decade from beliefs that the homeless were not ready for permanent housing and had to be gradually eased back into society through transitional programs to embracing a “housing first” approach that provides families and individuals with homes and supportive services. Research shows that housing first initiatives are more successful in fighting recidivism and medical costs than transitional hous- ing, even for chronically homeless individuals with mental illness. 21 Ultimately, providing safe and affordable housing to all individuals, even the homeless, is a win-win solution for all. Affordable Housing and Health Safe, affordable, and well-maintained housing in thriving neighborhoods is crit- ical to individuals’ health, especially young children, the elderly, and those with chronic illness. Numerous studies find that residents of lower income neighbor- hoods are at an increased risk of physical and mental health problems due to a variety of housing-related factors. 22 How Neighborhoods and Housing Affect Health Research shows that inadequate housing in less desirable neighborhoods affects individual health through short-term influences on behavior and long-term con- sequences of poor health choices. 23 Lack of proper neighborhood institutions such as health facilities and supermarkets discourage healthy habits such as healthcare utilization and proper diet. 24, 25, 26 In addition, unhealthy neighbor- hood norms and stress (such as trauma from violence) undermine the attitudes of residents towards maintaining a healthy and active lifestyle. The cumulative effects of years of neglect and deprivation “weather” down individuals’ well-be- ing, leading to all-around poor health and high mortality rates. 27 The Effects of Affordable Housing on Health Nutrition : Housing instability and food insecurity are major barriers to proper health among low-income Americans, 28 and the two go hand-in-hand. Food costs remain relatively constant regardless of income; unlike affordable housing costs, which are defined as a percentage of monthly income, food costs are not propor- tional to salary. Thus, unaffordable rents negatively impact nutrition by reduc- ing the residual income (after housing costs) families have to spend on food. 29 A study by Fletcher et al found that every $500 increase in annual rent led to a 10% increase in food insecurity rates among low-income families. 30 These sta- tistics are especially troubling in their implications for families with young chil- dren, who need constant nutrition to develop and grow. Children who grow up in low-income families living in unaffordable houses are more likely to be vita- min deficient, underweight, and exhibit slower mental development than their peers. 31, 32, 33 Programs that assist struggling families with lower utility costs decrease instances of food insecurity and unstable housing.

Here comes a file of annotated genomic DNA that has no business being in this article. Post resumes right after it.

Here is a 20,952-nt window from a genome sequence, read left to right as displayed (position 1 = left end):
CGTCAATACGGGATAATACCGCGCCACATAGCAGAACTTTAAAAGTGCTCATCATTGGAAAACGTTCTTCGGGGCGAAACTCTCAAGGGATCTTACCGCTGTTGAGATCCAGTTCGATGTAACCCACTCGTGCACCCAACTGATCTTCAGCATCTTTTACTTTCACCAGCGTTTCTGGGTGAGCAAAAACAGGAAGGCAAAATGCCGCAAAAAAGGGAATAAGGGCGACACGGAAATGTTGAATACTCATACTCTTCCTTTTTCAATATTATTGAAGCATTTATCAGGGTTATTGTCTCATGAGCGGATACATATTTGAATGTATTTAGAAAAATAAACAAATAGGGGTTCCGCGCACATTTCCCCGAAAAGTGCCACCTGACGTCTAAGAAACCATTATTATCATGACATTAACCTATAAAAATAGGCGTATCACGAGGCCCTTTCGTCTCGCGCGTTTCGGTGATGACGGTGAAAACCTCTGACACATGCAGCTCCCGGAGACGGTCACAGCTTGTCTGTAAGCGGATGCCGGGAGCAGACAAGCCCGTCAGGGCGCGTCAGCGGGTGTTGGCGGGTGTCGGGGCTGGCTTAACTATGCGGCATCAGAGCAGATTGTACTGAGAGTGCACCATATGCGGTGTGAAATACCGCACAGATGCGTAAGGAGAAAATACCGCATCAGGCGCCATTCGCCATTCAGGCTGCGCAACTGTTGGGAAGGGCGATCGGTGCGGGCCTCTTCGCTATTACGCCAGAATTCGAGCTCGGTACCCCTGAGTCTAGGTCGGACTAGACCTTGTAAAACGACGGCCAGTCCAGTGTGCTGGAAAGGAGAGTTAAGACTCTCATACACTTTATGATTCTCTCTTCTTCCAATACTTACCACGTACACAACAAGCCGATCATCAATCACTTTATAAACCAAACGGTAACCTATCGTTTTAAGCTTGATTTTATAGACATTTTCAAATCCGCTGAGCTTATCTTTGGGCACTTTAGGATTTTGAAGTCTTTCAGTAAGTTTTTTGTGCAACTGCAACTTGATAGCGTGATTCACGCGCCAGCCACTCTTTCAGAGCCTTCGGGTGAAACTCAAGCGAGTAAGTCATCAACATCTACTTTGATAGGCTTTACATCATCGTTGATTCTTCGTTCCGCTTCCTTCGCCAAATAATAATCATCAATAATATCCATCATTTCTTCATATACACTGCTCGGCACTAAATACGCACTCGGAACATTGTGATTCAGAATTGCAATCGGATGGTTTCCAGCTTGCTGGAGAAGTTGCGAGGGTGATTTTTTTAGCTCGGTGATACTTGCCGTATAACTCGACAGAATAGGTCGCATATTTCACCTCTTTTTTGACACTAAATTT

Pay for Success & Affordable Housing | Stefano Rumi 17
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